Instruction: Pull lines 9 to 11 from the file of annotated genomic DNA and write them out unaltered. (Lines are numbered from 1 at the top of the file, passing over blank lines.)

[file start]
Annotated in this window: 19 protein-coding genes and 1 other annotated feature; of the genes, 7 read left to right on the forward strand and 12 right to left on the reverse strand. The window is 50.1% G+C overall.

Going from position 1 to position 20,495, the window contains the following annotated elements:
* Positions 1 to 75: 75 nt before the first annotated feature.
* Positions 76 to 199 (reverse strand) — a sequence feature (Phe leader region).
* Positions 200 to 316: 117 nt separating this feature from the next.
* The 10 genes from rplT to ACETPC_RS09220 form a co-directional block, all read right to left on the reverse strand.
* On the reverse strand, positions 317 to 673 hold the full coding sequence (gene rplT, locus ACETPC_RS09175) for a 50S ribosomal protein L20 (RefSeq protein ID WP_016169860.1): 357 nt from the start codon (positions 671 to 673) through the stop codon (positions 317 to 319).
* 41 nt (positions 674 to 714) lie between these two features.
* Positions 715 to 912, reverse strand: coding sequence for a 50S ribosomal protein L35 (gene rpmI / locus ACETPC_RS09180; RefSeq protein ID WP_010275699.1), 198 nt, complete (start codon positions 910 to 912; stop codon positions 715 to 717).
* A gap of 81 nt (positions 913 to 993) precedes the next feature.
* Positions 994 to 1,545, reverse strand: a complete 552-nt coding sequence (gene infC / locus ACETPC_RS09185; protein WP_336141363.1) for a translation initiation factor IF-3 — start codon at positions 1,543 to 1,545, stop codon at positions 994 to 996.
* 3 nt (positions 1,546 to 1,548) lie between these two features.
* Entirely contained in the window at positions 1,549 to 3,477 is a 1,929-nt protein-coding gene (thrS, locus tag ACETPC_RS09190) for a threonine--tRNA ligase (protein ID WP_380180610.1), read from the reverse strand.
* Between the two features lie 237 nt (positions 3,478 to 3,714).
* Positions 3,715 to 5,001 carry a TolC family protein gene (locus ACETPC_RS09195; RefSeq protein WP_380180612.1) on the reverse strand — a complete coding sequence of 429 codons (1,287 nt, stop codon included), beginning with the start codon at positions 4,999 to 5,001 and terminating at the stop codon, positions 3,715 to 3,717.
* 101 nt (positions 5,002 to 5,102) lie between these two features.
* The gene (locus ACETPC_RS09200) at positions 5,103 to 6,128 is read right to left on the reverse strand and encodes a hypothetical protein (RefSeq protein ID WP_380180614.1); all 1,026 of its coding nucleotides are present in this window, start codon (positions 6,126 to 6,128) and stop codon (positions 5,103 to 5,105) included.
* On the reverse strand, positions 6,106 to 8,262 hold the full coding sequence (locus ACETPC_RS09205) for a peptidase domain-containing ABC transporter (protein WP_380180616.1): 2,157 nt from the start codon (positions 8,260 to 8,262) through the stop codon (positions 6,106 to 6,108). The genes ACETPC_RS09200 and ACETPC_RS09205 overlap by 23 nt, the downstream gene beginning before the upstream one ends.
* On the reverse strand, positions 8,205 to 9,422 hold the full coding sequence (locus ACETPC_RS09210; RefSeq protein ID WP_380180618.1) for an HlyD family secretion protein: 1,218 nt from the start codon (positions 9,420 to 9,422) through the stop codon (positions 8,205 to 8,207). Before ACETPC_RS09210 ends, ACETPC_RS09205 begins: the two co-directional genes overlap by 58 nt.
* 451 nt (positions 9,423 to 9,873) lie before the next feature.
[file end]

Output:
* Positions 715 to 912, reverse strand: coding sequence for a 50S ribosomal protein L35 (gene rpmI / locus ACETPC_RS09180; RefSeq protein ID WP_010275699.1), 198 nt, complete (start codon positions 910 to 912; stop codon positions 715 to 717).
* A gap of 81 nt (positions 913 to 993) precedes the next feature.
* Positions 994 to 1,545, reverse strand: a complete 552-nt coding sequence (gene infC / locus ACETPC_RS09185; protein WP_336141363.1) for a translation initiation factor IF-3 — start codon at positions 1,543 to 1,545, stop codon at positions 994 to 996.